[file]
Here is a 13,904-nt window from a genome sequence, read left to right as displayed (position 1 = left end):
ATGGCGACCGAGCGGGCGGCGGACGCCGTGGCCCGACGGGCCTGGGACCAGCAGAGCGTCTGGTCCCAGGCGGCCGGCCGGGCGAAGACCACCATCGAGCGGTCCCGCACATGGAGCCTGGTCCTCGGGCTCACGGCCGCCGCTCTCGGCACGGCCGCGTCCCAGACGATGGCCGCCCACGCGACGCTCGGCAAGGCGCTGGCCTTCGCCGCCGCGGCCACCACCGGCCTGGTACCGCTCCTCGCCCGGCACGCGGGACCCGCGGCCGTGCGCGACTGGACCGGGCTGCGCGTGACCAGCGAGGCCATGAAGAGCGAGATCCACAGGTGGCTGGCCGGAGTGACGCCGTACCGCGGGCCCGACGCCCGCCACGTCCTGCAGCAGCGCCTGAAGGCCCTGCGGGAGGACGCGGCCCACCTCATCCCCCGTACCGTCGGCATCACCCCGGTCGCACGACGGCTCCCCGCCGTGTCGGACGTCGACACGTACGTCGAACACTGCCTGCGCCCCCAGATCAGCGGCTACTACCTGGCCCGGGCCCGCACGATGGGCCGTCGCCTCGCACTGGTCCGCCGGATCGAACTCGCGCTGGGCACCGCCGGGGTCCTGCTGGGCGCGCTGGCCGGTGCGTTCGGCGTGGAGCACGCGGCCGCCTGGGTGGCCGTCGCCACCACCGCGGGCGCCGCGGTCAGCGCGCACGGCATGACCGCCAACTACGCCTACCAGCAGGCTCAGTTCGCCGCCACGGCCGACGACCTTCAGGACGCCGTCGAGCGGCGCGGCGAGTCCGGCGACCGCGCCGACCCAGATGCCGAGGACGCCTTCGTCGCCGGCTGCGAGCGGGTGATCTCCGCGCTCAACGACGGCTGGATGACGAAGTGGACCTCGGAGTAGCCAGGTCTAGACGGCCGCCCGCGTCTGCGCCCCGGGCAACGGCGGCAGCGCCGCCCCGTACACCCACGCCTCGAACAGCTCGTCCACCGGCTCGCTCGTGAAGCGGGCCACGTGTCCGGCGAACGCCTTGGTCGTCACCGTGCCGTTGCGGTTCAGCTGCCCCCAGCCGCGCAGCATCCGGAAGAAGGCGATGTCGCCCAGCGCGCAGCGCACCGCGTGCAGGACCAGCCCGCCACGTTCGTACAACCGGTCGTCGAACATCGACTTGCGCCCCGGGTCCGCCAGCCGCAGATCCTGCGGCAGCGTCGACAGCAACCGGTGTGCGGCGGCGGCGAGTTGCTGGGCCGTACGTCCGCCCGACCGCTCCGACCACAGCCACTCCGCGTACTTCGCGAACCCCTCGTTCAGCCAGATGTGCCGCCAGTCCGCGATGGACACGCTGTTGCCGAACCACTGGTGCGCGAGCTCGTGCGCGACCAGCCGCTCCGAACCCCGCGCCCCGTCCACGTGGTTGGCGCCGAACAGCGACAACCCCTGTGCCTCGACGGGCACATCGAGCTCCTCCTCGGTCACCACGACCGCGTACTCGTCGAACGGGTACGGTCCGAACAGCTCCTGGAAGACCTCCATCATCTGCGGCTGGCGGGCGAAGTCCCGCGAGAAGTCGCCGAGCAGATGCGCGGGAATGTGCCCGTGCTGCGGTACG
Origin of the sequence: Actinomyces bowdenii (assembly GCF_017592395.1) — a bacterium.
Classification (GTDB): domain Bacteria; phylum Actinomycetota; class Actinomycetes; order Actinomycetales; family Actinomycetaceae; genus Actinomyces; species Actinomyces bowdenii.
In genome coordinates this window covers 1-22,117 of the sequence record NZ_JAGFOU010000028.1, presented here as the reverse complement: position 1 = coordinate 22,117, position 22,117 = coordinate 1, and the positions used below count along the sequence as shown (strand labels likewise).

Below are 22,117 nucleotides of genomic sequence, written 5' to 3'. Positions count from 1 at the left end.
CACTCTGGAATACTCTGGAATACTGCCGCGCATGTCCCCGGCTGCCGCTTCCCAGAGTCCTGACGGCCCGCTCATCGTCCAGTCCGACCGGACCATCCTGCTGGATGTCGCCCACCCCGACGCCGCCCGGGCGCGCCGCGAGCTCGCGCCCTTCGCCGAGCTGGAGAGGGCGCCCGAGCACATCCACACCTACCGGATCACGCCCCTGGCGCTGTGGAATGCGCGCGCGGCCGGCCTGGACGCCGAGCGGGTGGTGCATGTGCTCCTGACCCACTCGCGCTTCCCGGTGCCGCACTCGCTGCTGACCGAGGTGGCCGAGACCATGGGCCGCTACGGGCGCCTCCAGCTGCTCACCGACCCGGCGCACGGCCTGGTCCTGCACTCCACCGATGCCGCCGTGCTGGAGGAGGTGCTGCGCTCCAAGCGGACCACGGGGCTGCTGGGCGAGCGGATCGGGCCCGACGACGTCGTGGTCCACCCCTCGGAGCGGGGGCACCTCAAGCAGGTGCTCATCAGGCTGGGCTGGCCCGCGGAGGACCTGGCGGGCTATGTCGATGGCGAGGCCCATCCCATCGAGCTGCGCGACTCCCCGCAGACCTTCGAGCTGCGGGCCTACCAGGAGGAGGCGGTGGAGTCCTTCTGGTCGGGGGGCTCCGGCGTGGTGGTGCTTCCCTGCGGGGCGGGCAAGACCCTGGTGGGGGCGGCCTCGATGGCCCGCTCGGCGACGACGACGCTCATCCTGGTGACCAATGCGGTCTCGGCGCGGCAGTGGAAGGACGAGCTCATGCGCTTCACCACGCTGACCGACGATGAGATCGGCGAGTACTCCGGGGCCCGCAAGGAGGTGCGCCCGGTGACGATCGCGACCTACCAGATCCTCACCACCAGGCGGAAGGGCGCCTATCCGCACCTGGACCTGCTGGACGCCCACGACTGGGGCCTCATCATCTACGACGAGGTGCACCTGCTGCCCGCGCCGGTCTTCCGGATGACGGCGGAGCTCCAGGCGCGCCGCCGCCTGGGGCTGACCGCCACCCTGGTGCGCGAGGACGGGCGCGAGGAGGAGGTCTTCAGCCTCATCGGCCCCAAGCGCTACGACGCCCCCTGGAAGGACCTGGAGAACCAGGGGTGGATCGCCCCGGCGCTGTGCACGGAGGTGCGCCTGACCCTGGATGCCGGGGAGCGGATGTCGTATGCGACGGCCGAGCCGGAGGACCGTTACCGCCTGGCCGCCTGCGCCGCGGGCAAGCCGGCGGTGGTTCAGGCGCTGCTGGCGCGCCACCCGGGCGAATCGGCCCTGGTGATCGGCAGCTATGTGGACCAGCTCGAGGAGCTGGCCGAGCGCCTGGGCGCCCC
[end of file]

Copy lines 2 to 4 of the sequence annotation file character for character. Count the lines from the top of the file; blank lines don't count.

ATGGCGACCGAGCGGGCGGCGGACGCCGTGGCCCGACGGGCCTGGGACCAGCAGAGCGTCTGGTCCCAGGCGGCCGGCCGGGCGAAGACCACCATCGAGCGGTCCCGCACATGGAGCCTGGTCCTCGGGCTCACGGCCGCCGCTCTCGGCACGGCCGCGTCCCAGACGATGGCCGCCCACGCGACGCTCGGCAAGGCGCTGGCCTTCGCCGCCGCGGCCACCACCGGCCTGGTACCGCTCCTCGCCCGGCACGCGGGACCCGCGGCCGTGCGCGACTGGACCGGGCTGCGCGTGACCAGCGAGGCCATGAAGAGCGAGATCCACAGGTGGCTGGCCGGAGTGACGCCGTACCGCGGGCCCGACGCCCGCCACGTCCTGCAGCAGCGCCTGAAGGCCCTGCGGGAGGACGCGGCCCACCTCATCCCCCGTACCGTCGGCATCACCCCGGTCGCACGACGGCTCCCCGCCGTGTCGGACGTCGACACGTACGTCGAACACTGCCTGCGCCCCCAGATCAGCGGCTACTACCTGGCCCGGGCCCGCACGATGGGCCGTCGCCTCGCACTGGTCCGCCGGATCGAACTCGCGCTGGGCACCGCCGGGGTCCTGCTGGGCGCGCTGGCCGGTGCGTTCGGCGTGGAGCACGCGGCCGCCTGGGTGGCCGTCGCCACCACCGCGGGCGCCGCGGTCAGCGCGCACGGCATGACCGCCAACTACGCCTACCAGCAGGCTCAGTTCGCCGCCACGGCCGACGACCTTCAGGACGCCGTCGAGCGGCGCGGCGAGTCCGGCGACCGCGCCGACCCAGATGCCGAGGACGCCTTCGTCGCCGGCTGCGAGCGGGTGATCTCCGCGCTCAACGACGGCTGGATGACGAAGTGGACCTCGGAGTAGCCAGGTCTAGACGGCCGCCCGCGTCTGCGCCCCGGGCAACGGCGGCAGCGCCGCCCCGTACACCCACGCCTCGAACAGCTCGTCCACCGGCTCGCTCGTGAAGCGGGCCACGTGTCCGGCGAACGCCTTGGTCGTCACCGTGCCGTTGCGGTTCAGCTGCCCCCAGCCGCGCAGCATCCGGAAGAAGGCGATGTCGCCCAGCGCGCAGCGCACCGCGTGCAGGACCAGCCCGCCACGTTCGTACAACCGGTCGTCGAACATCGACTTGCGCCCCGGGTCCGCCAGCCGCAGATCCTGCGGCAGCGTCGACAGCAACCGGTGTGCGGCGGCGGCGAGTTGCTGGGCCGTACGTCCGCCCGACCGCTCCGACCACAGCCACTCCGCGTACTTCGCGAACCCCTCGTTCAGCCAGATGTGCCGCCAGTCCGCGATGGACACGCTGTTGCCGAACCACTGGTGCGCGAGCTCGTGCGCGACCAGCCGCTCCGAACCCCGCGCCCCGTCCACGTGGTTGGCGCCGAACAGCGACAACCCCTGTGCCTCGACGGGCACATCGAGCTCCTCCTCGGTCACCACGACCGCGTACTCGTCGAACGGGTACGGTCCGAACAGCTCCTGGAAGACCTCCATCATCTGCGGCTGGCGGGCGAAGTCCCGCGAGAAGTCGCCGAGCAGATGCGCGGGAATGTGCCCGTGCTGCGGTACG
Origin of the sequence: Actinomyces bowdenii (assembly GCF_017592395.1) — a bacterium.
Classification (GTDB): domain Bacteria; phylum Actinomycetota; class Actinomycetes; order Actinomycetales; family Actinomycetaceae; genus Actinomyces; species Actinomyces bowdenii.